Excited state kinetics of Ru(bpy)2(PVP)10 2+

Lynn Dennany, Robert J. Forster

Research output: Chapter in Book/Report/Conference proceedingConference contribution book

Abstract

The creation of cascade processes, e.g., triggering the quenching of multiple luminescent centers in response to quenching at a single site, is an important amplification approach for sensing biomolecules with specificity and high sensitivity. Two processes can be important contributors to super quenching within luminescent polymers (1). First, a single acceptor may quench the fluorescence emission from an entire macromolecule in aqueous solution. Second, where the luminescent polymer is charged, a weakly bound complex between the polyelectrolyte and quencher may form enabling static super quenching. Polymers labelled with ruthenium polypyridyl complexes represent attractive systems for exploring super quenching because emission from the metalto-ligand charge transfer (MLCT) excited states of Run can be probed with great sensitivity (2).

LanguageEnglish
Title of host publicationChemical Sensors VI: Chemical and Biological Sensors and Analytical Methods - Proceedings of the International Symposium
EditorsC. Bruckner-Lea, G. Hunter, N. Miura, P. Vanysek, M. Egashira, F. Mizutani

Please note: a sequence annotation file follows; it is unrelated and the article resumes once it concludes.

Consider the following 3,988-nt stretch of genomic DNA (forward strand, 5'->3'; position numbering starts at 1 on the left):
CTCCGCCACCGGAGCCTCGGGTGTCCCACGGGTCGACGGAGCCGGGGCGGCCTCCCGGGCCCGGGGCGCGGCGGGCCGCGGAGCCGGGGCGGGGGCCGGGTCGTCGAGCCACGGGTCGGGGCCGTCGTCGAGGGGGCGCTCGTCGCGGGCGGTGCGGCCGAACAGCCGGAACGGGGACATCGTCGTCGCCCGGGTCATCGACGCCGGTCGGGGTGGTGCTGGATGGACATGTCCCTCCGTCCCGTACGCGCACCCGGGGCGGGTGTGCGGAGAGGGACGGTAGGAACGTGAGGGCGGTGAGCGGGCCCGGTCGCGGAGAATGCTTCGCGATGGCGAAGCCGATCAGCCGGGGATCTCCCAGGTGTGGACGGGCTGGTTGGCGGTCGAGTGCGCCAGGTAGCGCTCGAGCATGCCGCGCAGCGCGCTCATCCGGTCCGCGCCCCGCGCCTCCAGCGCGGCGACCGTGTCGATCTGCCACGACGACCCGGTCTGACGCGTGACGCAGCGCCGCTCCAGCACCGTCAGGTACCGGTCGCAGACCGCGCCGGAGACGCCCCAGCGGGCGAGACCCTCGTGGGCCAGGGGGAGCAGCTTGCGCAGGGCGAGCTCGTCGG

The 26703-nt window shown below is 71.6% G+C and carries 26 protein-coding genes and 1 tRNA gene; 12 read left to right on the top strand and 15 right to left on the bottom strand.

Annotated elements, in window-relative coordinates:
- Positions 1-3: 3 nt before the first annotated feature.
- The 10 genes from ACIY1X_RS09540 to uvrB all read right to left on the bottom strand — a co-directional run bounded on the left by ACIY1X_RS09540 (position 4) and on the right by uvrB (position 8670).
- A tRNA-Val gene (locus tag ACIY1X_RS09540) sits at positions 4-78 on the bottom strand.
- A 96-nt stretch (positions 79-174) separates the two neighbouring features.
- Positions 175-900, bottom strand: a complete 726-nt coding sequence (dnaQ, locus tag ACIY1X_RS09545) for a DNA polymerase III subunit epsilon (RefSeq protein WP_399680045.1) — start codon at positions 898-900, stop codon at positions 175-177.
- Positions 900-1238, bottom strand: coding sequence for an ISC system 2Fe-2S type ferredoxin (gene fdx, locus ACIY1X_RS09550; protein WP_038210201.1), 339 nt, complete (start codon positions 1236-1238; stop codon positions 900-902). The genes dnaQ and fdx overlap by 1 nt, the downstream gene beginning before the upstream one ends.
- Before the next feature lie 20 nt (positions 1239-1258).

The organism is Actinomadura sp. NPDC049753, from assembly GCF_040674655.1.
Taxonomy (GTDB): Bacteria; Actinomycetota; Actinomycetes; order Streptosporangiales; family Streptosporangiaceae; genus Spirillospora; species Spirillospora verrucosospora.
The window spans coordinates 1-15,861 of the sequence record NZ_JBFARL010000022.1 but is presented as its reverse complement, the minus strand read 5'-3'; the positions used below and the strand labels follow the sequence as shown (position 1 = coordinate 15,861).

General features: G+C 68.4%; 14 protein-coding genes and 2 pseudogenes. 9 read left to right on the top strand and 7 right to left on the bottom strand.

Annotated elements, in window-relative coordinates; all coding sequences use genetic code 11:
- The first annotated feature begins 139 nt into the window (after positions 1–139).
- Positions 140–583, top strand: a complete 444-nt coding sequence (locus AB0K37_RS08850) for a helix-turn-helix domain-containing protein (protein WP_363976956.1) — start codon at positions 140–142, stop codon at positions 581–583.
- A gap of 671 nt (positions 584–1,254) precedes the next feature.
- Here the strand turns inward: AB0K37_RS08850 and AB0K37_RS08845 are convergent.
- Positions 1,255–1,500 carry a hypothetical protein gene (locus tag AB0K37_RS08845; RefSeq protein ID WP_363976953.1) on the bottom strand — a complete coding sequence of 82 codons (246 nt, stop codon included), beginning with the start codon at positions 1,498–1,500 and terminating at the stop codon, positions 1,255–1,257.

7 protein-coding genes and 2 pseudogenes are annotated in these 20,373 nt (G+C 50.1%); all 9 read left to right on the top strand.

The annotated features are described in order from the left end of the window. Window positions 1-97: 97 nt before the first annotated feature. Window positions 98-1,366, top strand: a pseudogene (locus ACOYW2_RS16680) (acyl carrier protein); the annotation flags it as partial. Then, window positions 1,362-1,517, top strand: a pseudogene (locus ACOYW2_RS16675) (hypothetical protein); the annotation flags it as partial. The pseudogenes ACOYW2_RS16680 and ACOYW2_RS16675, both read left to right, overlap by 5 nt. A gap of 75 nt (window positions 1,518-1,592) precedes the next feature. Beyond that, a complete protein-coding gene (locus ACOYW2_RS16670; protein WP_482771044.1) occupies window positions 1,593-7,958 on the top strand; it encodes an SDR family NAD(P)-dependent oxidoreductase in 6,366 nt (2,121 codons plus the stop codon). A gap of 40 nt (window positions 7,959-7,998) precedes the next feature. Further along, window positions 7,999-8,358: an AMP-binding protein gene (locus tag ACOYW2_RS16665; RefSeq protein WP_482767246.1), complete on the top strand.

Pages319-321
Number of pages3
Volume8
Publication statusPublished - 1 Dec 2004
EventChemical Sensors VI: Chemical and Biological Sensors and Analytical Methods - Proceedings of the International Symposium - Honolulu, HI, United Kingdom
Duration: 3 Oct 20048 Oct 2004

Conference

ConferenceChemical Sensors VI: Chemical and Biological Sensors and Analytical Methods - Proceedings of the International Symposium
CountryUnited Kingdom
CityHonolulu, HI
Period3/10/048/10/04

Fingerprint

Excited states
Quenching
Kinetics
Polymers
Ruthenium
Biomolecules
Polyelectrolytes
Macromolecules
Amplification
Charge transfer
Fluorescence
Ligands
bis(bipyridyl)ruthenium(II)

Keywords

  • biopolymers
  • charge transfer
  • crystallization
  • cyclic voltammetry
  • fluorescence
  • luminescence
  • quenching
  • excited state kinetics
  • ruthenium

Cite this

Dennany, L., & Forster, R. J. (2004). Excited state kinetics of Ru(bpy)2(PVP)10 2+. In C. Bruckner-Lea, G. Hunter, N. Miura, P. Vanysek, M. Egashira, & F. Mizutani (Eds.), Chemical Sensors VI: Chemical and Biological Sensors and Analytical Methods - Proceedings of the International Symposium (Vol. 8, pp. 319-321)
Dennany, Lynn ; Forster, Robert J. / Excited state kinetics of Ru(bpy)2(PVP)10 2+. Chemical Sensors VI: Chemical and Biological Sensors and Analytical Methods - Proceedings of the International Symposium. editor / C. Bruckner-Lea ; G. Hunter ; N. Miura ; P. Vanysek ; M. Egashira ; F. Mizutani. Vol. 8 2004. pp. 319-321
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Dennany, L & Forster, RJ 2004, Excited state kinetics of Ru(bpy)2(PVP)10 2+. in C Bruckner-Lea, G Hunter, N Miura, P Vanysek, M Egashira & F Mizutani (eds), Chemical Sensors VI: Chemical and Biological Sensors and Analytical Methods - Proceedings of the International Symposium. vol. 8, pp. 319-321, Chemical Sensors VI: Chemical and Biological Sensors and Analytical Methods - Proceedings of the International Symposium, Honolulu, HI, United Kingdom, 3/10/04.